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Electromen
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« Reply #5 on: July 21, 2012, 05:12:01 AM »
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If you can hold your Ilford print up to the monitor and are satisfied with the color and brightness then save the money.  If you want the print to be a close as possible to the monitor, buy the PhotoMunki Color. 
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Gareth ONeill
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« Reply #6 on: July 21, 2012, 04:33:53 PM »
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at the moment I can't do either as I have nothing to calibrate my monitor.

I am surprised that the colormunki, which is an entry level device, creates better profiles than the ones supplied by the paper manufacturers who (I assume) used top of the line gear to create the profiles.
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bill t.
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« Reply #7 on: July 22, 2012, 12:10:26 PM »
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But the manufacturer did not use the particular sample of the printer or the inks or the media you are using.  All those things experience process variations from batch to batch.  And printer heads age, etc.

On one hand, the manufacturer measures slightly non-representative targets not made on your exact printer with very high precision devices.  On the other hand, end users measure exactly representative targets with lower precision devices.  Both those scenarios have built in errors, but from different sources.

My experience has been that my profiles are a little better than the manufacturer's profiles for all of the various canvas media I use, particularly in lighter, low saturation colors and in their ability to exactly represent deep shadow tonality as seen on my calibrated monitor.  And I know a few cases where profiles from highly regarded manufacturers could only have been mislabeled.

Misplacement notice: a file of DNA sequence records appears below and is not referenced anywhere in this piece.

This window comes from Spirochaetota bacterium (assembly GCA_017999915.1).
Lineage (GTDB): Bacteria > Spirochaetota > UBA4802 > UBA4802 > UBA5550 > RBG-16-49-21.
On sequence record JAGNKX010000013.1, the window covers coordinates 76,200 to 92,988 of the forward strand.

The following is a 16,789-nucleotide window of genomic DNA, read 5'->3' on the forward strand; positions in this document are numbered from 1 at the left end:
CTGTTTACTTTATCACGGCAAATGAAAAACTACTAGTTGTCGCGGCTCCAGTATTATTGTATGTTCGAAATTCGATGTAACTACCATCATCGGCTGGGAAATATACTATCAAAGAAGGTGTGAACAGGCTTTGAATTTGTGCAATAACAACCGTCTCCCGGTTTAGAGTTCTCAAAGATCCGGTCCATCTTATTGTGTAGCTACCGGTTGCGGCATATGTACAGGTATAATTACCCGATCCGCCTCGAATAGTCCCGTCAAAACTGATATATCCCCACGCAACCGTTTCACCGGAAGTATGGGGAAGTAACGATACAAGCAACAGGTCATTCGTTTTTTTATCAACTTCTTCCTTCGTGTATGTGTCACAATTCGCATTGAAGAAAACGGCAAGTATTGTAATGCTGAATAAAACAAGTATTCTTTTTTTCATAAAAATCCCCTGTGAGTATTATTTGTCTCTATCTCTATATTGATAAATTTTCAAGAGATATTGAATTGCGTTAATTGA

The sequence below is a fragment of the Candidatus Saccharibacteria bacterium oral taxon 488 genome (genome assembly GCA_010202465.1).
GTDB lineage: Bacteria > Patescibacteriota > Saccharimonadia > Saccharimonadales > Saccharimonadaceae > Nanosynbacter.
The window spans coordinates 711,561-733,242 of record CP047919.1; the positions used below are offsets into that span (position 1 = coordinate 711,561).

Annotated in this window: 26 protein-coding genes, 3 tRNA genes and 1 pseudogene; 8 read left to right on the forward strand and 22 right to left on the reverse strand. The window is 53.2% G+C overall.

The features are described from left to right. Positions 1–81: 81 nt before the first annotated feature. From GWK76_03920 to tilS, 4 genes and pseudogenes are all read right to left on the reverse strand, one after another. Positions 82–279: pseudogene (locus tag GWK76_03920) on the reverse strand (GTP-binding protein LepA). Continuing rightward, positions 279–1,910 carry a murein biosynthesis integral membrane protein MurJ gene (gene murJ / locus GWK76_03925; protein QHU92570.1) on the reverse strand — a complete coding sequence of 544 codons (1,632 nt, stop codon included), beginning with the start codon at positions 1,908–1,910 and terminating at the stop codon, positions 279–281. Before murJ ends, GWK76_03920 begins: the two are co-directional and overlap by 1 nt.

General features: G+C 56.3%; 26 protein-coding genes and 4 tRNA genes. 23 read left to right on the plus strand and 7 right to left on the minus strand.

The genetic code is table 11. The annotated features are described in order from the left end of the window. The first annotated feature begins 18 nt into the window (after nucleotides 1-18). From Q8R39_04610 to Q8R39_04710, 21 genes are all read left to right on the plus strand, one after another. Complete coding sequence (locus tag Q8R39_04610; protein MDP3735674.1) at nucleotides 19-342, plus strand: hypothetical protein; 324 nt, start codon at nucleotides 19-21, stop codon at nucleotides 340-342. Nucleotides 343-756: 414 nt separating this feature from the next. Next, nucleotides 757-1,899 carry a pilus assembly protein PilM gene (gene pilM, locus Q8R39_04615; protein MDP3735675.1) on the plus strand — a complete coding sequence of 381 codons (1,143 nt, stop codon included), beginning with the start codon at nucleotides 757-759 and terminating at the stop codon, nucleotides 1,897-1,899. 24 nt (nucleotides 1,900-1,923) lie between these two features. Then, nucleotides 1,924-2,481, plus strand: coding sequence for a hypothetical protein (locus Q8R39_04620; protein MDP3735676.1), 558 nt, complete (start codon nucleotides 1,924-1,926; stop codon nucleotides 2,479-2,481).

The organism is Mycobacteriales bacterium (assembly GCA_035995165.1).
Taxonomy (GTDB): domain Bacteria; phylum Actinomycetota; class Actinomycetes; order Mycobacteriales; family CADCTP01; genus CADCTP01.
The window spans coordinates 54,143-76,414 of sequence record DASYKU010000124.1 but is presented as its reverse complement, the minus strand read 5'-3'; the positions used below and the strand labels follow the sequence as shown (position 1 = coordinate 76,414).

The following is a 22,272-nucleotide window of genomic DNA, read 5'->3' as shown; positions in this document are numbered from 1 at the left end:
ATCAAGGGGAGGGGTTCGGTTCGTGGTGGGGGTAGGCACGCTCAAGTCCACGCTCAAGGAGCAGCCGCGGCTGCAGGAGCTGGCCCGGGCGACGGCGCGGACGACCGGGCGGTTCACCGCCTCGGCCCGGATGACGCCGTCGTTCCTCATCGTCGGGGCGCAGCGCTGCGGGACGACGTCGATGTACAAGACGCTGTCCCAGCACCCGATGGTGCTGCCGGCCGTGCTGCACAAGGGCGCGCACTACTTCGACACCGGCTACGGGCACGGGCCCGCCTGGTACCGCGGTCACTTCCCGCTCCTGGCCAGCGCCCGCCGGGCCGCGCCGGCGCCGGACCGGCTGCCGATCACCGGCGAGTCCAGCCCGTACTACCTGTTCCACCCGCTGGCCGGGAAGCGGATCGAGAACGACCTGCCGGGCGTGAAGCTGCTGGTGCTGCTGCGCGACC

« Last Edit: July 22, 2012, 12:12:07 PM by bill t. » Logged
Gareth ONeill
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« Reply #8 on: July 22, 2012, 01:58:27 PM »
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nicely put. you have almost convinced me to get the munki. but what about shadow colour and tonality on print vs on screen when calibrating your monitor with a low end spectrophotometer?
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digitaldog
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« Reply #9 on: July 22, 2012, 02:01:56 PM »
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nicely put. you have almost convinced me to get the munki. but what about shadow colour and tonality on print vs on screen when calibrating your monitor with a low end spectrophotometer?

Shouldn’t be a significant issue if at all. Yes, a tuned colorimeter is ideal for the task of display calibration. It isn’t like a Spectrophotometer is going to suck. Boils down to whether you want one instrument to multi task and it sounds like you do. Lets put it this way, a really good reference display like a SpectraView with a ColorMunki will probably produce a much better result than a lesser quality display calibrated with a super expensive colorimeter.
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Andrew Rodney
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« Reply #10 on: July 25, 2012, 11:55:02 AM »
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I use Ilford GFS and Harman Hahnemuhle, as well as a few others, on my 3880. Comparing the manufacturers' profiles to those done with my colormunki, I'd say the improvement is quite obvious. I'd spring for it!

Merrill